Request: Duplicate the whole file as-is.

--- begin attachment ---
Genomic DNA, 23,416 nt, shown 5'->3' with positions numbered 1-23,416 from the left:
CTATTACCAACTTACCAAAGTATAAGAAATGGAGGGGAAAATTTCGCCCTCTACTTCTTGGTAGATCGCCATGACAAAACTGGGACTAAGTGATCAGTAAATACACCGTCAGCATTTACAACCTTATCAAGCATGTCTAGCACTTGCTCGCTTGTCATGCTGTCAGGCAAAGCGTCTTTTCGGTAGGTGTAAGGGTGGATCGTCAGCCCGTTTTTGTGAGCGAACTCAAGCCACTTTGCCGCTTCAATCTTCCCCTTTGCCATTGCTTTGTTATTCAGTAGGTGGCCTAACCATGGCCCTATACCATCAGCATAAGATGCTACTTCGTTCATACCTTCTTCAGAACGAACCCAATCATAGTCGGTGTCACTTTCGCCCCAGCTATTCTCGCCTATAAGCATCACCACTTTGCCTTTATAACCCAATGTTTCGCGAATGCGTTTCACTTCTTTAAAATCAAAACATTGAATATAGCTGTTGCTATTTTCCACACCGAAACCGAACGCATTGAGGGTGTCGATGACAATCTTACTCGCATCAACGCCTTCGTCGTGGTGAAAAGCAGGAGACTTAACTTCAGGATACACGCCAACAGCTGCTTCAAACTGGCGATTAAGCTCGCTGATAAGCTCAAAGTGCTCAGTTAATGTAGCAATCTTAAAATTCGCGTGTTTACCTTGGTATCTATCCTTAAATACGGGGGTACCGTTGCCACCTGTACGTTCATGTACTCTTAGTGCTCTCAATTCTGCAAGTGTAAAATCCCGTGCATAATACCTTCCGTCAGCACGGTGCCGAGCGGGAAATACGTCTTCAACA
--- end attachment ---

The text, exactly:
Genomic DNA, 23,416 nt, shown 5'->3' with positions numbered 1-23,416 from the left:
CTATTACCAACTTACCAAAGTATAAGAAATGGAGGGGAAAATTTCGCCCTCTACTTCTTGGTAGATCGCCATGACAAAACTGGGACTAAGTGATCAGTAAATACACCGTCAGCATTTACAACCTTATCAAGCATGTCTAGCACTTGCTCGCTTGTCATGCTGTCAGGCAAAGCGTCTTTTCGGTAGGTGTAAGGGTGGATCGTCAGCCCGTTTTTGTGAGCGAACTCAAGCCACTTTGCCGCTTCAATCTTCCCCTTTGCCATTGCTTTGTTATTCAGTAGGTGGCCTAACCATGGCCCTATACCATCAGCATAAGATGCTACTTCGTTCATACCTTCTTCAGAACGAACCCAATCATAGTCGGTGTCACTTTCGCCCCAGCTATTCTCGCCTATAAGCATCACCACTTTGCCTTTATAACCCAATGTTTCGCGAATGCGTTTCACTTCTTTAAAATCAAAACATTGAATATAGCTGTTGCTATTTTCCACACCGAAACCGAACGCATTGAGGGTGTCGATGACAATCTTACTCGCATCAACGCCTTCGTCGTGGTGAAAAGCAGGAGACTTAACTTCAGGATACACGCCAACAGCTGCTTCAAACTGGCGATTAAGCTCGCTGATAAGCTCAAAGTGCTCAGTTAATGTAGCAATCTTAAAATTCGCGTGTTTACCTTGGTATCTATCCTTAAATACGGGGGTACCGTTGCCACCTGTACGTTCATGTACTCTTAGTGCTCTCAATTCTGCAAGTGTAAAATCCCGTGCATAATACCTTCCGTCAGCACGGTGCCGAGCGGGAAATACGTCTTCAACA